How does your team communicate working remotely?


I can't begin to tell you the kinds of benefits to working for a digital agency where all the team members distributed across the country (but wearing pajama bottoms until 4pm is definitely one of them). But that's not to say there aren't drawbacks (like when my colleagues' face freezes in the middle of a Skype conversation).

Still, you'd be surprised how easy it is to make 3,000 miles feel like sitting across the table. Not every company has the same needs, but here are a few of the programs we use to eliminate the disadvantages of distance and communicate working remotely—as well as some alternatives in case your circumstances are a bit different:

It’s no secret that Google rules the Internet, especially in collaborative software. It's an integral part of our everyday life at Beutler Ink, and not just the fact that our company email is powered by Gmail (technically, Google Apps for Business, and the Gmail interface it provides).

Bill and Claire on Adium
Bill and Claire on Adium

The service formerly known as Google Chat—which we all still call "Gchat"—is the quickest way to send short messages, questions, and updates to several of your colleagues at once, without the megabyte-filling commitment of an email. Gchat is the updated version of the first instant messenger software and, while other services exist, Google Chat allows easy communication on your professional email (as opposed to chat services such as Facebook chat or AOL instant messenger).

If you are a person that finds yourself with more web tabs open than is physically possible to keep track of, then an additional service such as Adium might be helpful. Adium is a third-party client for connecting to services run by other companies; if you want to connect Facebook chat, or if you still use AIM, if you like free, open-source, multi-platform solutions, and if you want to keep all your chats in one window and tab among them, Adium just might be for you.

For a distributed team, it’s important to interact face-to-face every so often. When Beutler Ink decides to convene as a group, we use Google Hangouts, Google’s group video chat (for up to 15 people if you have a business account, and up to 10 if you don’t). Warning: Brushing your hair is a necessity before using this feature. An alternative to Google Hangouts is Skype, which has become a verb in its own right (i.e. “Are you Skyping with Phil later on?”). While Skype is old hand at services such as mobile/landline calling or outbound audio calling, a paid subscription is necessary for multiple video calls. Fortunately, Google is now integrating these services as well and the multi-person video conferencing is free (at least for now).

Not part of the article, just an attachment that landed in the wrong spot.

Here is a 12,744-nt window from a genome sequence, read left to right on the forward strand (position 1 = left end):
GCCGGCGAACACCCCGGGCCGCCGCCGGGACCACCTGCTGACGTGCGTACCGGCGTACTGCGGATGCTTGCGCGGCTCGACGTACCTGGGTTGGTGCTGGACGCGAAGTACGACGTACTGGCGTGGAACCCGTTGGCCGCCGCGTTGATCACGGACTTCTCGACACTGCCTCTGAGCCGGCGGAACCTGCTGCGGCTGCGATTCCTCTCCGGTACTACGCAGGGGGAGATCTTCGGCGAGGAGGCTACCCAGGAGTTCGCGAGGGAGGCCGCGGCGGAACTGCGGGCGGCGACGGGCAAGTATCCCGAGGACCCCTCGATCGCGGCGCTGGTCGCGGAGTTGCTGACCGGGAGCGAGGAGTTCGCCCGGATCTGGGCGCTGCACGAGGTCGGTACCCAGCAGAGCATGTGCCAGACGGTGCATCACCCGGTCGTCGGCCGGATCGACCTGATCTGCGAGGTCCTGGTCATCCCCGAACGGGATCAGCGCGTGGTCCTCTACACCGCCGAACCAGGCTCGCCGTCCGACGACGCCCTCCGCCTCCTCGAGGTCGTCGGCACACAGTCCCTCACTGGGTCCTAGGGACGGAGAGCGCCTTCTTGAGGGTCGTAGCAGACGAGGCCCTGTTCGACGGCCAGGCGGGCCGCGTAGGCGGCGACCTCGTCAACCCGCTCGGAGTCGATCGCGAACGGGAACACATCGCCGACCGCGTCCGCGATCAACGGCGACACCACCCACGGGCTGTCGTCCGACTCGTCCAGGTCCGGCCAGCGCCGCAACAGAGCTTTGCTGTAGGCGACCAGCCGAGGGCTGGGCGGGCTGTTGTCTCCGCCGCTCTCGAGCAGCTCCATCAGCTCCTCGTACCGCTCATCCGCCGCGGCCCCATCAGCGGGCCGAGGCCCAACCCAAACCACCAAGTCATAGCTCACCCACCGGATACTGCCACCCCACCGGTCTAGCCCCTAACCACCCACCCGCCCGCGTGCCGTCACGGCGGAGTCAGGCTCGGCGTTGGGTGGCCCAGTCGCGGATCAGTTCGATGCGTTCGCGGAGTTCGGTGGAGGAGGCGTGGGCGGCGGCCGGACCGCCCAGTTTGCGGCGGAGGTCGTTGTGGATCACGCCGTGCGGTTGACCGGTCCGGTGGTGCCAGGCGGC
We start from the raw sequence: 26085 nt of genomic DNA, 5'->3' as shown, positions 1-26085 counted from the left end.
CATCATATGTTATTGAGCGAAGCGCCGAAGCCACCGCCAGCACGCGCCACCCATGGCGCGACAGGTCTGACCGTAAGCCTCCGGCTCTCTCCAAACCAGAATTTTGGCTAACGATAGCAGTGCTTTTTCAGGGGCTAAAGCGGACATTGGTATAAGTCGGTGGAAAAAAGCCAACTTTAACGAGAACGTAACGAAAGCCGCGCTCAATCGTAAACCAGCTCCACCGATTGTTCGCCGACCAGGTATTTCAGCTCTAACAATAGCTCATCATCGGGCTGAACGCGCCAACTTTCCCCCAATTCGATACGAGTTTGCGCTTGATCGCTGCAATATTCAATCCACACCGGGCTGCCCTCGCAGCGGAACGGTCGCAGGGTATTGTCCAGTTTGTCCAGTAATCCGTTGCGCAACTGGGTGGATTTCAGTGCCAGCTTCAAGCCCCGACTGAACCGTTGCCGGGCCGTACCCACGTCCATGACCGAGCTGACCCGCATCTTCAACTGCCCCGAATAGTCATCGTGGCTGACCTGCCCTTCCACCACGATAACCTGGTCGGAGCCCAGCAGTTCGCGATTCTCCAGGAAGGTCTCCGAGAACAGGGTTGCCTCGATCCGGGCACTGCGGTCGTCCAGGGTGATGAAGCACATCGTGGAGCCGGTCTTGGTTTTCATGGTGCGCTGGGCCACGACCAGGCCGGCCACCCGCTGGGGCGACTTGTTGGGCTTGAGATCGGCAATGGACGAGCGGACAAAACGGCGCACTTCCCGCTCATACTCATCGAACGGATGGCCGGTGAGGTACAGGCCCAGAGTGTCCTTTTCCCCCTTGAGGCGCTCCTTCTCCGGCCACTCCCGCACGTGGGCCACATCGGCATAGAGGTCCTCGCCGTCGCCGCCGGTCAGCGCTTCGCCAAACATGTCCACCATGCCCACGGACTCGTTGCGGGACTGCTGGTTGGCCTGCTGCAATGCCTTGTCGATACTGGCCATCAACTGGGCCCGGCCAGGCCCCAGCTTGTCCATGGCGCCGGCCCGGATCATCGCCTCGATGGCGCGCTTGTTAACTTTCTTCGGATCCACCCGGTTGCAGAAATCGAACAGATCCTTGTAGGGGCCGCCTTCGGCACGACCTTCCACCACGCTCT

Sheri and Jenny on Google Hangouts
Sheri and Jenny on Google Hangouts

For those times that words just aren’t enough, and you need to share your screen, we’ve experimented with a couple of platforms. Google Hangouts does offer a screen-share option, but requires everyone to be present in a hangout to use this option. More complex services such as GoToMeeting from Citrix includes the ability to share keyboard and mouse control, instantly change presenters, and record meetings. A similar app is, which provides instant screen-sharing in addition to being easily accessible by your phone or tablet.

Of course, being an agency, we have to communicate working remotely with our client partners as well—hello, conference calls!—and we can't always rely on clients or potential business partners to be on the same platform as we are. In recent years, a number of large companies (and startups as well) have focused on new ways to arrange voice calls. For these circumstances, we're quite fond of a Washington, DC-based startup called Speek. The best thing about Speek is that—with apologies to Yakov Smirnoff—it calls you. However, at times we've had some reliability issues, so lately we're trying UberConference as well.

These are the ones that work for us—and we've experimented with a few. But our needs may not be the same as everyone's. If you think we've missed a use case—or have a better suggestion for what we're doing, please share in the comments below!